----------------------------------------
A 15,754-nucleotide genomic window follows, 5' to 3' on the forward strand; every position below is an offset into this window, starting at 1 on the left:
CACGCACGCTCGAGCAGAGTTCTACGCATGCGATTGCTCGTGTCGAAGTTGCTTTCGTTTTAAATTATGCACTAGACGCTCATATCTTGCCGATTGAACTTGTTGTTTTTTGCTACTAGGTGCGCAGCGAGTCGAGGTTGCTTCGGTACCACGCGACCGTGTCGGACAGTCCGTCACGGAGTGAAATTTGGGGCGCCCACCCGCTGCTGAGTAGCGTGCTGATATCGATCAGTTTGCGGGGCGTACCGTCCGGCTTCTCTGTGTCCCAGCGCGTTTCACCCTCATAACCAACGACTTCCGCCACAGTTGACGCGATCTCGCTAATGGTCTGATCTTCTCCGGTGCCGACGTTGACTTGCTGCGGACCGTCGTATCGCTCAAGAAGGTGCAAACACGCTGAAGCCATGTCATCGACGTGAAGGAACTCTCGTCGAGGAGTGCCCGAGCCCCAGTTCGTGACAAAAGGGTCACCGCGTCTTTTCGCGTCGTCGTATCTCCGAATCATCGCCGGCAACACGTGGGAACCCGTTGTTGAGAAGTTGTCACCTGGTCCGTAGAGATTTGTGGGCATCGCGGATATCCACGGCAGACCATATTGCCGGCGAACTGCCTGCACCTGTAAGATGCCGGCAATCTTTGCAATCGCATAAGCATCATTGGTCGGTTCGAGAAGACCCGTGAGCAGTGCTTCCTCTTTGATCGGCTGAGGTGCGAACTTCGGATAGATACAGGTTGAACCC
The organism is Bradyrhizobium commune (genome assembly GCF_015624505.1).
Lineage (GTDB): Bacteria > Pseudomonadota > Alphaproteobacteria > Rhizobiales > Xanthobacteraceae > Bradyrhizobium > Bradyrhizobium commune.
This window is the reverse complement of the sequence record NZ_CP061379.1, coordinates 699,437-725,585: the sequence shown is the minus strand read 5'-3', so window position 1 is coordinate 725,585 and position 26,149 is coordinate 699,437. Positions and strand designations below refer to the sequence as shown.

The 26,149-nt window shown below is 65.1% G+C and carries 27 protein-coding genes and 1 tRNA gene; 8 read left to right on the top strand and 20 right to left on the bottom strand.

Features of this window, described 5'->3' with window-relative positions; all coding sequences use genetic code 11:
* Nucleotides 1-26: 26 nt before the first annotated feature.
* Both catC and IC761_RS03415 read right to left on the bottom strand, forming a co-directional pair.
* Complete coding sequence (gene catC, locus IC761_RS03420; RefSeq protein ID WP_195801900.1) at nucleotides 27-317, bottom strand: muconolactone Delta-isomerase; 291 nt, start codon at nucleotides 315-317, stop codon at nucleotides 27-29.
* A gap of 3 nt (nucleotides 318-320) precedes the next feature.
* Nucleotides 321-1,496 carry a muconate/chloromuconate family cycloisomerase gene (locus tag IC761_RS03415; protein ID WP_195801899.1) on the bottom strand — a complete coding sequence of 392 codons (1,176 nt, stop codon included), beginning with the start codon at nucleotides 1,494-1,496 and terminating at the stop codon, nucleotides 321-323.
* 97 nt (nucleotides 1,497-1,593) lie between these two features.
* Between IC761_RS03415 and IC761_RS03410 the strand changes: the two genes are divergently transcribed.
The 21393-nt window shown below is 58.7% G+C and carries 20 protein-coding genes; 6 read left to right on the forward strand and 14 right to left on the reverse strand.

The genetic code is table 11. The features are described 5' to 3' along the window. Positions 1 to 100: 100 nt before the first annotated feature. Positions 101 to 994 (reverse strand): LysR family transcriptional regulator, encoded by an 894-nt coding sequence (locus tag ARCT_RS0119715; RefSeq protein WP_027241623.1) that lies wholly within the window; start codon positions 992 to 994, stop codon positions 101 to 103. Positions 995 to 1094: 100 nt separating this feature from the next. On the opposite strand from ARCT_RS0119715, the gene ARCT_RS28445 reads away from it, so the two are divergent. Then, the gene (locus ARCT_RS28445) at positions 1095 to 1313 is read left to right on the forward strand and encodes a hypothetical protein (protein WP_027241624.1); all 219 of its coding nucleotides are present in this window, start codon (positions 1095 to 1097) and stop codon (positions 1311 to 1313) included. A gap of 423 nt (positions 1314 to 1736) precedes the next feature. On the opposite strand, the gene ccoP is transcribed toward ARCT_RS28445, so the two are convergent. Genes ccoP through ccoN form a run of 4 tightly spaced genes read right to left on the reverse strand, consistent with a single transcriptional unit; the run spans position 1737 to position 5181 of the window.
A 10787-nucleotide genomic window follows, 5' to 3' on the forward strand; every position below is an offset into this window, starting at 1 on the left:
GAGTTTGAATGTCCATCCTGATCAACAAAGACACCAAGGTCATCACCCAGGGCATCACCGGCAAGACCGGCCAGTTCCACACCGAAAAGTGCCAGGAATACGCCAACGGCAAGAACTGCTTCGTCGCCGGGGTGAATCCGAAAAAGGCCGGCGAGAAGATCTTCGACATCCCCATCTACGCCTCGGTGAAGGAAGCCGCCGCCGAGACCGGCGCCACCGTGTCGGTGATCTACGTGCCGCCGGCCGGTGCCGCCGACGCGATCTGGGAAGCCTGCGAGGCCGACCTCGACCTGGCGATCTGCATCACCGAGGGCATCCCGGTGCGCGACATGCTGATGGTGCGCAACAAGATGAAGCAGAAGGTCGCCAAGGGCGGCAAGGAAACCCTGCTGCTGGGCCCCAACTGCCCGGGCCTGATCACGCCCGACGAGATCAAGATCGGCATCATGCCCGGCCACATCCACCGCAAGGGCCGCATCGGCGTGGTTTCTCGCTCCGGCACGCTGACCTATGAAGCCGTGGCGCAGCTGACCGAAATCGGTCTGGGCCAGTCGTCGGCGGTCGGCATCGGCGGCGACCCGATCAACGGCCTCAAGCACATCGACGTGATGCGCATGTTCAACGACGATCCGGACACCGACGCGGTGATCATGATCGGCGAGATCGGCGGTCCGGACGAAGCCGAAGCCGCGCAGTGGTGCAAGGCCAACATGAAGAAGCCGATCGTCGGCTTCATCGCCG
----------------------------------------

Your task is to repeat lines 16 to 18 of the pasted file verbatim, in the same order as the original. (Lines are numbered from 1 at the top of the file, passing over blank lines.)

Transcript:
The genetic code is table 11. The features are described 5' to 3' along the window. Positions 1 to 100: 100 nt before the first annotated feature. Positions 101 to 994 (reverse strand): LysR family transcriptional regulator, encoded by an 894-nt coding sequence (locus tag ARCT_RS0119715; RefSeq protein WP_027241623.1) that lies wholly within the window; start codon positions 992 to 994, stop codon positions 101 to 103. Positions 995 to 1094: 100 nt separating this feature from the next. On the opposite strand from ARCT_RS0119715, the gene ARCT_RS28445 reads away from it, so the two are divergent. Then, the gene (locus ARCT_RS28445) at positions 1095 to 1313 is read left to right on the forward strand and encodes a hypothetical protein (protein WP_027241624.1); all 219 of its coding nucleotides are present in this window, start codon (positions 1095 to 1097) and stop codon (positions 1311 to 1313) included. A gap of 423 nt (positions 1314 to 1736) precedes the next feature. On the opposite strand, the gene ccoP is transcribed toward ARCT_RS28445, so the two are convergent. Genes ccoP through ccoN form a run of 4 tightly spaced genes read right to left on the reverse strand, consistent with a single transcriptional unit; the run spans position 1737 to position 5181 of the window.
A 10787-nucleotide genomic window follows, 5' to 3' on the forward strand; every position below is an offset into this window, starting at 1 on the left:
GAGTTTGAATGTCCATCCTGATCAACAAAGACACCAAGGTCATCACCCAGGGCATCACCGGCAAGACCGGCCAGTTCCACACCGAAAAGTGCCAGGAATACGCCAACGGCAAGAACTGCTTCGTCGCCGGGGTGAATCCGAAAAAGGCCGGCGAGAAGATCTTCGACATCCCCATCTACGCCTCGGTGAAGGAAGCCGCCGCCGAGACCGGCGCCACCGTGTCGGTGATCTACGTGCCGCCGGCCGGTGCCGCCGACGCGATCTGGGAAGCCTGCGAGGCCGACCTCGACCTGGCGATCTGCATCACCGAGGGCATCCCGGTGCGCGACATGCTGATGGTGCGCAACAAGATGAAGCAGAAGGTCGCCAAGGGCGGCAAGGAAACCCTGCTGCTGGGCCCCAACTGCCCGGGCCTGATCACGCCCGACGAGATCAAGATCGGCATCATGCCCGGCCACATCCACCGCAAGGGCCGCATCGGCGTGGTTTCTCGCTCCGGCACGCTGACCTATGAAGCCGTGGCGCAGCTGACCGAAATCGGTCTGGGCCAGTCGTCGGCGGTCGGCATCGGCGGCGACCCGATCAACGGCCTCAAGCACATCGACGTGATGCGCATGTTCAACGACGATCCGGACACCGACGCGGTGATCATGATCGGCGAGATCGGCGGTCCGGACGAAGCCGAAGCCGCGCAGTGGTGCAAGGCCAACATGAAGAAGCCGATCGTCGGCTTCATCGCCG